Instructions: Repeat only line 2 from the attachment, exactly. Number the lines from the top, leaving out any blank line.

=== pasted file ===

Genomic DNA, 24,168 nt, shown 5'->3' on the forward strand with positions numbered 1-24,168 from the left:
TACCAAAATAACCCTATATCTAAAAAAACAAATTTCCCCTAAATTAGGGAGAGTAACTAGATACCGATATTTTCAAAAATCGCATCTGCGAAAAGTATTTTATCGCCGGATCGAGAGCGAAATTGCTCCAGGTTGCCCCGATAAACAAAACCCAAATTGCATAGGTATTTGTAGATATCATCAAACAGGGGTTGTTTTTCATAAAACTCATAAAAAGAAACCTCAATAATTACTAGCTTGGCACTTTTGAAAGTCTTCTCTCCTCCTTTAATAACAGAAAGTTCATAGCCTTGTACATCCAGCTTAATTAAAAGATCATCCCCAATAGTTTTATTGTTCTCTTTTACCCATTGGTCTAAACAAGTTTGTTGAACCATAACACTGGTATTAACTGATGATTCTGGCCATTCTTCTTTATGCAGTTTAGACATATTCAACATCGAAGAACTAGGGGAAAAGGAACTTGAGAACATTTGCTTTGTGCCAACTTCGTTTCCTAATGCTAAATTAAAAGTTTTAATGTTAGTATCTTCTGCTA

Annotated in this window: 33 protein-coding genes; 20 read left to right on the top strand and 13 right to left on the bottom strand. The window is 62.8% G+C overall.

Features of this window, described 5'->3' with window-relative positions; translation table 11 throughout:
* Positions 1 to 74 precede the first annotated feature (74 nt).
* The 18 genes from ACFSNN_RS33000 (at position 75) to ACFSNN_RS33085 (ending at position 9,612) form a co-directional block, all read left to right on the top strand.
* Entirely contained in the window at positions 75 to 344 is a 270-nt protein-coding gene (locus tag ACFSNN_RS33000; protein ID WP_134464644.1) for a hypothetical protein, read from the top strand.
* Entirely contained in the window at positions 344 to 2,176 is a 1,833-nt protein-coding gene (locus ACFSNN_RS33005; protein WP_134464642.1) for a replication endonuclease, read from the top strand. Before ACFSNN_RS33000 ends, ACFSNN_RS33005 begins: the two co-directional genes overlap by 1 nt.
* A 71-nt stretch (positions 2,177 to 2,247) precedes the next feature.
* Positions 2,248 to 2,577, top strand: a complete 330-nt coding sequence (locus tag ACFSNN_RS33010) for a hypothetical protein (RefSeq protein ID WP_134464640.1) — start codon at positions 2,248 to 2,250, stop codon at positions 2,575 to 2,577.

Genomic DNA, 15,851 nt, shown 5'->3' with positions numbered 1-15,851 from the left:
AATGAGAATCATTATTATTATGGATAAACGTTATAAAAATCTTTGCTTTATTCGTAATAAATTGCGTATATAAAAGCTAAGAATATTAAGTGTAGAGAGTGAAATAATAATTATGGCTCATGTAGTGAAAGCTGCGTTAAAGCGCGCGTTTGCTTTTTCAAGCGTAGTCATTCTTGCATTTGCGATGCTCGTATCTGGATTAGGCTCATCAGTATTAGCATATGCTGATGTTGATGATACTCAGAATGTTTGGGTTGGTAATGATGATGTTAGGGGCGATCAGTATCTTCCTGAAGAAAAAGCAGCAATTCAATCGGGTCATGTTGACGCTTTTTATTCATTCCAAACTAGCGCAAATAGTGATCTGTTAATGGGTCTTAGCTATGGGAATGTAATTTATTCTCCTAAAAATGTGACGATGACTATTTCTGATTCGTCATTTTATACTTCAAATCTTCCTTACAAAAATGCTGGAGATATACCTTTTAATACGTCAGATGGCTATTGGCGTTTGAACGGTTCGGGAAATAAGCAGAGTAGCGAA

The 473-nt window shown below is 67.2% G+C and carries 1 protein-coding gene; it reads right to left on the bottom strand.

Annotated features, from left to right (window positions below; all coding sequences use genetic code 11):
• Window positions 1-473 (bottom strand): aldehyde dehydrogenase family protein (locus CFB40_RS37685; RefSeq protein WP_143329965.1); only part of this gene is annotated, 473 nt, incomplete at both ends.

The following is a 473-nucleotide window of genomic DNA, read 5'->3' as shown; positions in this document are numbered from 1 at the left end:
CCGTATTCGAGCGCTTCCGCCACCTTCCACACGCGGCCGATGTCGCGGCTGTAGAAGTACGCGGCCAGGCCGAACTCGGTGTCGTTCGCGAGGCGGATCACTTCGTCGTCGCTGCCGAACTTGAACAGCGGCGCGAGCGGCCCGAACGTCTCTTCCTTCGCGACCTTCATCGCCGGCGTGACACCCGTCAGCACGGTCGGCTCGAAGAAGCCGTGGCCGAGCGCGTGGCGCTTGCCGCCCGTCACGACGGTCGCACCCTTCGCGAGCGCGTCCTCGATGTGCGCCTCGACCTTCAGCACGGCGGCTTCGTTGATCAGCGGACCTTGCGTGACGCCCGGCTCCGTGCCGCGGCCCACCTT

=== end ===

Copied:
TACCAAAATAACCCTATATCTAAAAAAACAAATTTCCCCTAAATTAGGGAGAGTAACTAGATACCGATATTTTCAAAAATCGCATCTGCGAAAAGTATTTTATCGCCGGATCGAGAGCGAAATTGCTCCAGGTTGCCCCGATAAACAAAACCCAAATTGCATAGGTATTTGTAGATATCATCAAACAGGGGTTGTTTTTCATAAAACTCATAAAAAGAAACCTCAATAATTACTAGCTTGGCACTTTTGAAAGTCTTCTCTCCTCCTTTAATAACAGAAAGTTCATAGCCTTGTACATCCAGCTTAATTAAAAGATCATCCCCAATAGTTTTATTGTTCTCTTTTACCCATTGGTCTAAACAAGTTTGTTGAACCATAACACTGGTATTAACTGATGATTCTGGCCATTCTTCTTTATGCAGTTTAGACATATTCAACATCGAAGAACTAGGGGAAAAGGAACTTGAGAACATTTGCTTTGTGCCAACTTCGTTTCCTAATGCTAAATTAAAAGTTTTAATGTTAGTATCTTCTGCTA